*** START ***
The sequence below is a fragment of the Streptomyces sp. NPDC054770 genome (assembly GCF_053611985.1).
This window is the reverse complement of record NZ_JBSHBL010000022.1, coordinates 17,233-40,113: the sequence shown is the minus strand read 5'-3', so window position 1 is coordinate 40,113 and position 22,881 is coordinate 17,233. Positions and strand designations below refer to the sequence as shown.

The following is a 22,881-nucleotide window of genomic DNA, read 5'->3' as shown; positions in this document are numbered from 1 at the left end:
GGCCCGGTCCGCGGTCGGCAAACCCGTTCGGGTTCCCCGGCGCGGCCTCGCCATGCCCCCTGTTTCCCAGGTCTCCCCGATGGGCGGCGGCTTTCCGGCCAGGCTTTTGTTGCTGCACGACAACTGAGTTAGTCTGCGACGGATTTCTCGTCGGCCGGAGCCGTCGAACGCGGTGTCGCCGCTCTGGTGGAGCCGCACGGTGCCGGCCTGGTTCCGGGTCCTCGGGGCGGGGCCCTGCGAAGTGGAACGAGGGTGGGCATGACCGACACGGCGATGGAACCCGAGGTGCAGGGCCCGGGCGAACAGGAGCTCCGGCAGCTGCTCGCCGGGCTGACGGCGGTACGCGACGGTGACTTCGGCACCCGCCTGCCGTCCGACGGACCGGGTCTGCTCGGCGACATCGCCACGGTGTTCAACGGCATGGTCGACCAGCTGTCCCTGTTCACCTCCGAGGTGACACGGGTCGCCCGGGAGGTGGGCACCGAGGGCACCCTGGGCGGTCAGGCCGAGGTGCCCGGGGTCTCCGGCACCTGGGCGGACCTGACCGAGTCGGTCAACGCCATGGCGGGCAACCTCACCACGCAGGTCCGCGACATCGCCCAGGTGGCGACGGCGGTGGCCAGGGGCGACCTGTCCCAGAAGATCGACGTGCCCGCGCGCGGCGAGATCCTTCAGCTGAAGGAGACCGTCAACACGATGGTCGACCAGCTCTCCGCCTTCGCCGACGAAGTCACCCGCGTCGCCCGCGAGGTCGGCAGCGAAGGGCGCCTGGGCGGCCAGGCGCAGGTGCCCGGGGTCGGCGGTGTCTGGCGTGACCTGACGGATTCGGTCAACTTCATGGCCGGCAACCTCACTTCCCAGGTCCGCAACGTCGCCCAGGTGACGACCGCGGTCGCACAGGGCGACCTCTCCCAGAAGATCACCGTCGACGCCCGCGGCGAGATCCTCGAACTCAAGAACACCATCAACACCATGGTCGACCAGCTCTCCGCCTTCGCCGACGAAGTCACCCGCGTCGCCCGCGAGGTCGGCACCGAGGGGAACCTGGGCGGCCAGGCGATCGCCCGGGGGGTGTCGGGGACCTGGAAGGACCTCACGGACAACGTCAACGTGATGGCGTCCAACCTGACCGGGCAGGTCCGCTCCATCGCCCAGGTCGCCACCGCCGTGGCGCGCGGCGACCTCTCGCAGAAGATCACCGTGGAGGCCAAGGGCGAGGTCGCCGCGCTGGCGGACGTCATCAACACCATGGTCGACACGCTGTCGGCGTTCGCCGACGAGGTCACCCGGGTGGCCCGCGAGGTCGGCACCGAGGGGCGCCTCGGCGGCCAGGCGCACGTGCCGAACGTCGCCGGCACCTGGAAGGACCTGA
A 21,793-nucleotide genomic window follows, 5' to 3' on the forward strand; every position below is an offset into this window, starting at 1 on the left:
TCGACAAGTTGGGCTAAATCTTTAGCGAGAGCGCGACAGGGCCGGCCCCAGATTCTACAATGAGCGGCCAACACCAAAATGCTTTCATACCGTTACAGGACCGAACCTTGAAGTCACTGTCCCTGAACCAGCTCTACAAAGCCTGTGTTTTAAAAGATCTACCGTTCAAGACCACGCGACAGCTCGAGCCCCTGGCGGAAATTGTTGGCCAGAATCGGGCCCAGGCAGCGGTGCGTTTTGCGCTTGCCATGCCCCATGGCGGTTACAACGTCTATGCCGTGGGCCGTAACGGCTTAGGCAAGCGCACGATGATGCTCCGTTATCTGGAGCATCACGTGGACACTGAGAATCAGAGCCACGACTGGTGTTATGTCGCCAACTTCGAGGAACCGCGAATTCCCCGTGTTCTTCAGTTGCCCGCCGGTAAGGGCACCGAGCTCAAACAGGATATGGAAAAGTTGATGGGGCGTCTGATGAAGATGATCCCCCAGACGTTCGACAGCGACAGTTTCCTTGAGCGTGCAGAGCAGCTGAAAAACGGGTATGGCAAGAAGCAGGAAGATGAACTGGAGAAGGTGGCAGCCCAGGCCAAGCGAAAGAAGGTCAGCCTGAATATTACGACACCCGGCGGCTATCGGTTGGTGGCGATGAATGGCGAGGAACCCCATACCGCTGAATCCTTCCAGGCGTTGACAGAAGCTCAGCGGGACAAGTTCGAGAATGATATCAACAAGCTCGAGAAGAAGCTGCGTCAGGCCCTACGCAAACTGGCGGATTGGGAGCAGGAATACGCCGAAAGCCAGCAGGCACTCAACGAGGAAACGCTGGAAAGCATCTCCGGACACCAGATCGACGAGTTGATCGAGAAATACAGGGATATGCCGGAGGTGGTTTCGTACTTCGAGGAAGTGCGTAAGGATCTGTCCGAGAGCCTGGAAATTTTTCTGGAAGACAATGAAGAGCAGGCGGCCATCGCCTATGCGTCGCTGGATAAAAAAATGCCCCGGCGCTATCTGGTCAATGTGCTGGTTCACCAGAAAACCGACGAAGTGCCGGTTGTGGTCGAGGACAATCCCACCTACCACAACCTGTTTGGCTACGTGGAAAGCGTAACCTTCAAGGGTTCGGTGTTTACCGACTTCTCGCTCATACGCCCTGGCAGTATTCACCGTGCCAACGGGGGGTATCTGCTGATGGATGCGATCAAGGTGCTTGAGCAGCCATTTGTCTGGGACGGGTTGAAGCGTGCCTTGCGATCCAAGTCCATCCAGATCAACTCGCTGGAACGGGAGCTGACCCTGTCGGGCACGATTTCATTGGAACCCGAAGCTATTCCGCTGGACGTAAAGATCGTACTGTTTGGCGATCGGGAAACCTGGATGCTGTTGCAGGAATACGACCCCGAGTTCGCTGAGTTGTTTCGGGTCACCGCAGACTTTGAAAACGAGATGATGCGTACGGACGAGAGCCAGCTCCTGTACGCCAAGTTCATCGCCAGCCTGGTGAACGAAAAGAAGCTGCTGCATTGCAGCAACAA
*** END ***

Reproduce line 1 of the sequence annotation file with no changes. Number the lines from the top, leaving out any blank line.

The sequence below is a fragment of the Streptomyces sp. NPDC054770 genome (assembly GCF_053611985.1).